Arthur E. Inks  Serviceman on the SS Dorchester 


           Last month, in our Support Our Troops column, we featured a World War II story on four Army chaplains who perished on the SS Dorchester on Feb. 3, 1943.  After the ship was torpedoed they helped soldiers board lifeboats and gave up their own lifejackets when the supply ran out. The chaplains joined arms, said prayers and sang hymns as they went down with the ship. 

          After we ran this story in our February issue, we received an email from one of our readers – 

 Thanks for putting something in the Northern Connection magazine about Four Chaplains Day. 
Since I’ve gone down the genealogy rabbit hole, I have been so interested in the Dorchester. My  great-grandfather (Arthur Inks) died that night when the ship went down. I lived with his daughter in McCandless for much of my life. At different times, Arthur’s wife and son also lived with us. I’m heading out to Philly to attend the 75th Anniversary with the Four Chaplains organization. 

– Sharon Volpe of McCandless Township 


          As a follow-up we’re retracing the days that led up to Arthur Inks departure on that ill-fated United States Army Transport (USAT) ship.  As Ms. Volpe explains, “Arthur had been having problems at home.  He and his wife were separated, and he and his mistress had had just put their newborn son up for adoption. Arthur had an 18-year-old son, Jimmy, who recently enlisted in the Navy.  Arthur’s daughter, Betty, was my grandmother,” Sharon said.  “She listed swimming as one of her favorite activities in her senior yearbook. After her father’s assumed drowning, she would refuse to ever get into a pool again.” 

         “My great-grandfather boarded the Dorchester on Jan. 23, 1943.  He had been in the military for about one year.  Like many from Western Penna., he had worked as a laborer in both a steel mill and a coal mine.  Right before, the war, his job was with a hanger company in Baltimore; it ended up closing its doors.  Arthur moved back to Uniontown, where he lived much of life, and was living there when he got the news he had to report for duty.  At age 41, he was one of the oldest men on that ship that even had a 14-year-old stowaway,” Sharon said.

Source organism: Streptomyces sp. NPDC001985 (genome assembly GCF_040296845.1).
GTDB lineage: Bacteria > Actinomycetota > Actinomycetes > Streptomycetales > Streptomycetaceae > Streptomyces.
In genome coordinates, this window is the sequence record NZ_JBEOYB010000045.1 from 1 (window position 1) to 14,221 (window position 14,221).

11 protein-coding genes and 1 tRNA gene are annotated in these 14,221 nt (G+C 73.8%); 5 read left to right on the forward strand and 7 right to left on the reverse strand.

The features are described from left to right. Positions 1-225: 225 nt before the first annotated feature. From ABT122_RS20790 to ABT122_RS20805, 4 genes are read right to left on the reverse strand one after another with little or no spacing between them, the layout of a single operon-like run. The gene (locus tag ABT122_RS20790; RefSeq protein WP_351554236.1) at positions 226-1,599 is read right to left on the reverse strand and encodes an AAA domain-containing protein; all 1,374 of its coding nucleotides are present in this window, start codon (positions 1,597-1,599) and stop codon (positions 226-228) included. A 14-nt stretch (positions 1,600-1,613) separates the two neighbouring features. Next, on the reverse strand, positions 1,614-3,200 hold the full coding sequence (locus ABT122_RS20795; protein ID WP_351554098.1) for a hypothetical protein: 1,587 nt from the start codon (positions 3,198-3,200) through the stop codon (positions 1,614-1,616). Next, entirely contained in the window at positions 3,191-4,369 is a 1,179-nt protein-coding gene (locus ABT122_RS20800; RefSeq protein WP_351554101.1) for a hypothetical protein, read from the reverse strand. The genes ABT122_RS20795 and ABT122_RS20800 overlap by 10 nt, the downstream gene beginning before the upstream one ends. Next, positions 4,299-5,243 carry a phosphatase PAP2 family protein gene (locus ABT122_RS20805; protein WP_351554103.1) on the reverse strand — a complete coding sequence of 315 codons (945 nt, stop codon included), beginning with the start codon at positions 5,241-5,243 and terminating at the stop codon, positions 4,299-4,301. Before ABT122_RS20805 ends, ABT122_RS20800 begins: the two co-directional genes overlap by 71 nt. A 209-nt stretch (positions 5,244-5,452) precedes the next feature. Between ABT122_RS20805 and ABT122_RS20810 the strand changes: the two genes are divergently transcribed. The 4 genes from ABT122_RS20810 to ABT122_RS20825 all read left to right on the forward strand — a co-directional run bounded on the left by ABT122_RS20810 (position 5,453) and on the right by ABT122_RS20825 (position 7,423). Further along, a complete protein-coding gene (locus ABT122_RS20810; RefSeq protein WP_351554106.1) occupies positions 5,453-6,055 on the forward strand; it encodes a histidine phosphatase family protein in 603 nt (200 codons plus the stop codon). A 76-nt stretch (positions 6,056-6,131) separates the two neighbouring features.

When the Dorchester was hit, it immediately lost electricity and radio contact.  There was no way they could radio for help.  Some lifeboats were inaccessible because of their location; others were frozen to the ship.  This military transport ship sank quickly into the icy waters of the Atlantic.  Of the 902 men aboard the Dorchester, 230 survived and 672 perished – including Arthur.  Today, there is one lone survivor, William Bunkelman, who lives in a nursing home in Monroe, Mich. 

          “Many Pittsburghers have passed the chapel at the Pittsburgh International Airport.  In 1994, it was dedicated to the Four Chaplains.  The Jewish Community Center in Squirrel Hill has a large memorial to the men.  I have no information about how my great-grandfather actually died that night, but I am happy that there is an incredible story about the Dorchester that we cannot let fade away.  The research I have fallen into with this has made me cry on more than a few occasions.  I have twice stood in front of his name engraved on the East Coast Memorial in Battery Park in New York City and grieved for this man I never knew,” said Sharon. 

 By Paula Green